Opinions, remember, are things not everybody agrees on. they are not measurable. For example, if someone tells you that song was a little bit too energetic or you will look better in red or things like that. An opinion comes more from the person who says the opinion than from you.
It has to do more with them and with their history. So again, you have their opinions and need to choose whether that is relevant to you. Sometimes it will not be relevant and sometimes it will. And it might be something that you want to do.
When you’re looking at these opinions and how to learn from them, it’s very important that you do so from more of a logical brain.
You need to do so from a place in which you feel safe. Secure. And by the way, the more risky your performances are, the more people are going to criticize you. Probably more people will like you. So the more risky your performance is, the usually there is more polarity between the people that like you and the people that don’t.
And that’s fine. And that is part of the deal.
Every time you put yourself out there, someone is going to criticize you because that’s kind of human nature. If we develop the ability to work around it in a way that doesn’t affect us as much, then we have the power to do whatever we want. It will be really sad that you don’t go and sing and you don’t go and do the things you would love to do just because of what other people might say, yes, people will criticize. They do. That’s what they do. But if you have the power to work with that initial emotion of rejection that comes to you and let it go and work with the facts and the opinions that matter from a more analytical point of view, then you are unstoppable.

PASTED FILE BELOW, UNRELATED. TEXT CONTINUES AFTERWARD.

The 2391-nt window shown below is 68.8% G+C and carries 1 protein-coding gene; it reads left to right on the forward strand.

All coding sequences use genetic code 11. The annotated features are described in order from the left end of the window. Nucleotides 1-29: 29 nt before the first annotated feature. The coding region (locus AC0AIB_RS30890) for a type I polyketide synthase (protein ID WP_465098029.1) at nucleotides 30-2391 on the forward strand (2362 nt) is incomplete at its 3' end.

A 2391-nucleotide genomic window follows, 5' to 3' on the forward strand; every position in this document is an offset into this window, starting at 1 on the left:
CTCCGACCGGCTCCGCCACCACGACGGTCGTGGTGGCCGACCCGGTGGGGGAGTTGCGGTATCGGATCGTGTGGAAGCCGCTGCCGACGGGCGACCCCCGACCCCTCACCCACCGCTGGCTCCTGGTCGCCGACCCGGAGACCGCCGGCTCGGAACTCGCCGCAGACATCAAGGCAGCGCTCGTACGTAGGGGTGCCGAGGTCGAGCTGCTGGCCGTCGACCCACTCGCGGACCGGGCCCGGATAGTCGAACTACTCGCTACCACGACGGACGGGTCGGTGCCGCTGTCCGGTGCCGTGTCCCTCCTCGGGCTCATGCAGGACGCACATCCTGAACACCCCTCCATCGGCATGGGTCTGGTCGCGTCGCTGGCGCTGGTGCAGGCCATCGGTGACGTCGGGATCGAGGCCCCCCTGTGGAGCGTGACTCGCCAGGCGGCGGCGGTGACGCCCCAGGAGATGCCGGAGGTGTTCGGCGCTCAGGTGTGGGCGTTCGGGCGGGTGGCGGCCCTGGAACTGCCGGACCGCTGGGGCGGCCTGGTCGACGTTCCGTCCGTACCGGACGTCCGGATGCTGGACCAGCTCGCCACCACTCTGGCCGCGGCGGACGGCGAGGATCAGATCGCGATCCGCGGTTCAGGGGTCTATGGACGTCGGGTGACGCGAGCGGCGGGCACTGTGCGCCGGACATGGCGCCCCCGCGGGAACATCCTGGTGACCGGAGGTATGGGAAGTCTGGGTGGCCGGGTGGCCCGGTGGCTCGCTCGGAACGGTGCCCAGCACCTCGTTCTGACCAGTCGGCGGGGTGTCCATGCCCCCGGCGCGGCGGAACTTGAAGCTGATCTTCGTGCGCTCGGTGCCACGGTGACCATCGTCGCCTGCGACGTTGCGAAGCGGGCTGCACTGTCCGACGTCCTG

Now, I do have a resource that I would love to share with you. This is a goal-setting template that you can use, and this is going to really help you get clarity around your singing goals. Once you have clarity, you know where to go and have a much better ability to what opinions matter because you know what aligns with your goals.